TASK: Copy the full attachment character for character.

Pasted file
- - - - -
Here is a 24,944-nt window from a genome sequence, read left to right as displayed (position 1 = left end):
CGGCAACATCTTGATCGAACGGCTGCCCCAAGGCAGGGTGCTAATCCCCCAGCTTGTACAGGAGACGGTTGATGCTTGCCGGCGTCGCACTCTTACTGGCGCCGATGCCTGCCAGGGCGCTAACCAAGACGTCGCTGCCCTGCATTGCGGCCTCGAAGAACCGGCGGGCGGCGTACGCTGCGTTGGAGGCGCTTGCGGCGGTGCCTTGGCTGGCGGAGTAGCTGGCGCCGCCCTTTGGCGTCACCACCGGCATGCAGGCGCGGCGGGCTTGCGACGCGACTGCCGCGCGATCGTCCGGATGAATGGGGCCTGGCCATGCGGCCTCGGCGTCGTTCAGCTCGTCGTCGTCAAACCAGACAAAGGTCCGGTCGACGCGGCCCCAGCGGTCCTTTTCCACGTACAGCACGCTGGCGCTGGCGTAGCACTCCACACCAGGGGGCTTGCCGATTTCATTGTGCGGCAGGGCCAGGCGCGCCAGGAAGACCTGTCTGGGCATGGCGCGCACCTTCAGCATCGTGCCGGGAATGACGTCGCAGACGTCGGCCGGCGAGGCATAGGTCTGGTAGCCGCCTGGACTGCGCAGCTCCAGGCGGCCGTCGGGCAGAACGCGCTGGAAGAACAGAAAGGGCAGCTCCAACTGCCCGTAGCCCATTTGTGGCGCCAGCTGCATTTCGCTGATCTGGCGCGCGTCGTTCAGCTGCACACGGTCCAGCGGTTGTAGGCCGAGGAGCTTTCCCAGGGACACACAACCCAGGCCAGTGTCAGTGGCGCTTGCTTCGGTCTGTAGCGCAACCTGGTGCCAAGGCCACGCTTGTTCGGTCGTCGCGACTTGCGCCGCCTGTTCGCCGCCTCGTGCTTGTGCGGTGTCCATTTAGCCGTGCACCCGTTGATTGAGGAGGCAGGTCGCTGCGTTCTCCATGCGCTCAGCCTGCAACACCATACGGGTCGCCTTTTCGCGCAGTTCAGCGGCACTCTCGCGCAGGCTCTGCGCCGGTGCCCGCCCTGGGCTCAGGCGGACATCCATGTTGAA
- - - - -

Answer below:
Here is a 24,944-nt window from a genome sequence, read left to right as displayed (position 1 = left end):
CGGCAACATCTTGATCGAACGGCTGCCCCAAGGCAGGGTGCTAATCCCCCAGCTTGTACAGGAGACGGTTGATGCTTGCCGGCGTCGCACTCTTACTGGCGCCGATGCCTGCCAGGGCGCTAACCAAGACGTCGCTGCCCTGCATTGCGGCCTCGAAGAACCGGCGGGCGGCGTACGCTGCGTTGGAGGCGCTTGCGGCGGTGCCTTGGCTGGCGGAGTAGCTGGCGCCGCCCTTTGGCGTCACCACCGGCATGCAGGCGCGGCGGGCTTGCGACGCGACTGCCGCGCGATCGTCCGGATGAATGGGGCCTGGCCATGCGGCCTCGGCGTCGTTCAGCTCGTCGTCGTCAAACCAGACAAAGGTCCGGTCGACGCGGCCCCAGCGGTCCTTTTCCACGTACAGCACGCTGGCGCTGGCGTAGCACTCCACACCAGGGGGCTTGCCGATTTCATTGTGCGGCAGGGCCAGGCGCGCCAGGAAGACCTGTCTGGGCATGGCGCGCACCTTCAGCATCGTGCCGGGAATGACGTCGCAGACGTCGGCCGGCGAGGCATAGGTCTGGTAGCCGCCTGGACTGCGCAGCTCCAGGCGGCCGTCGGGCAGAACGCGCTGGAAGAACAGAAAGGGCAGCTCCAACTGCCCGTAGCCCATTTGTGGCGCCAGCTGCATTTCGCTGATCTGGCGCGCGTCGTTCAGCTGCACACGGTCCAGCGGTTGTAGGCCGAGGAGCTTTCCCAGGGACACACAACCCAGGCCAGTGTCAGTGGCGCTTGCTTCGGTCTGTAGCGCAACCTGGTGCCAAGGCCACGCTTGTTCGGTCGTCGCGACTTGCGCCGCCTGTTCGCCGCCTCGTGCTTGTGCGGTGTCCATTTAGCCGTGCACCCGTTGATTGAGGAGGCAGGTCGCTGCGTTCTCCATGCGCTCAGCCTGCAACACCATACGGGTCGCCTTTTCGCGCAGTTCAGCGGCACTCTCGCGCAGGCTCTGCGCCGGTGCCCGCCCTGGGCTCAGGCGGACATCCATGTTGAA